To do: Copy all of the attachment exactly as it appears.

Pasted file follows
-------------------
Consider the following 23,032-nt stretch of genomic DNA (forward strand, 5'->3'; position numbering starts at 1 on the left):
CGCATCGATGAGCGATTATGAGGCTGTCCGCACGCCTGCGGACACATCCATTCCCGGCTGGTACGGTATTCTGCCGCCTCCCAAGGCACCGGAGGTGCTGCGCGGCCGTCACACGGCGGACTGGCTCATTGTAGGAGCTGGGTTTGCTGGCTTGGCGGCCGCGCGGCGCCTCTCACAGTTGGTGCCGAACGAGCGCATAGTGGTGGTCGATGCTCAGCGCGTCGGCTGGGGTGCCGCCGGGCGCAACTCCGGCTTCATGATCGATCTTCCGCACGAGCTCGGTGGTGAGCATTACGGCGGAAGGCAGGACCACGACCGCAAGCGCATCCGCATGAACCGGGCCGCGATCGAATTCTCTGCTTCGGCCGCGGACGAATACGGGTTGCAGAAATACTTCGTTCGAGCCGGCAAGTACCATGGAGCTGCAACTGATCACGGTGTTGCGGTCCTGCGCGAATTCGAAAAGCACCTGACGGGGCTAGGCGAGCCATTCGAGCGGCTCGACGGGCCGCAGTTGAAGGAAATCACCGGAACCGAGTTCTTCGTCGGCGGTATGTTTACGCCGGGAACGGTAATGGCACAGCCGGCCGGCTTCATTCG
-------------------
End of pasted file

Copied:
Consider the following 23,032-nt stretch of genomic DNA (forward strand, 5'->3'; position numbering starts at 1 on the left):
CGCATCGATGAGCGATTATGAGGCTGTCCGCACGCCTGCGGACACATCCATTCCCGGCTGGTACGGTATTCTGCCGCCTCCCAAGGCACCGGAGGTGCTGCGCGGCCGTCACACGGCGGACTGGCTCATTGTAGGAGCTGGGTTTGCTGGCTTGGCGGCCGCGCGGCGCCTCTCACAGTTGGTGCCGAACGAGCGCATAGTGGTGGTCGATGCTCAGCGCGTCGGCTGGGGTGCCGCCGGGCGCAACTCCGGCTTCATGATCGATCTTCCGCACGAGCTCGGTGGTGAGCATTACGGCGGAAGGCAGGACCACGACCGCAAGCGCATCCGCATGAACCGGGCCGCGATCGAATTCTCTGCTTCGGCCGCGGACGAATACGGGTTGCAGAAATACTTCGTTCGAGCCGGCAAGTACCATGGAGCTGCAACTGATCACGGTGTTGCGGTCCTGCGCGAATTCGAAAAGCACCTGACGGGGCTAGGCGAGCCATTCGAGCGGCTCGACGGGCCGCAGTTGAAGGAAATCACCGGAACCGAGTTCTTCGTCGGCGGTATGTTTACGCCGGGAACGGTAATGGCACAGCCGGCCGGCTTCATTCG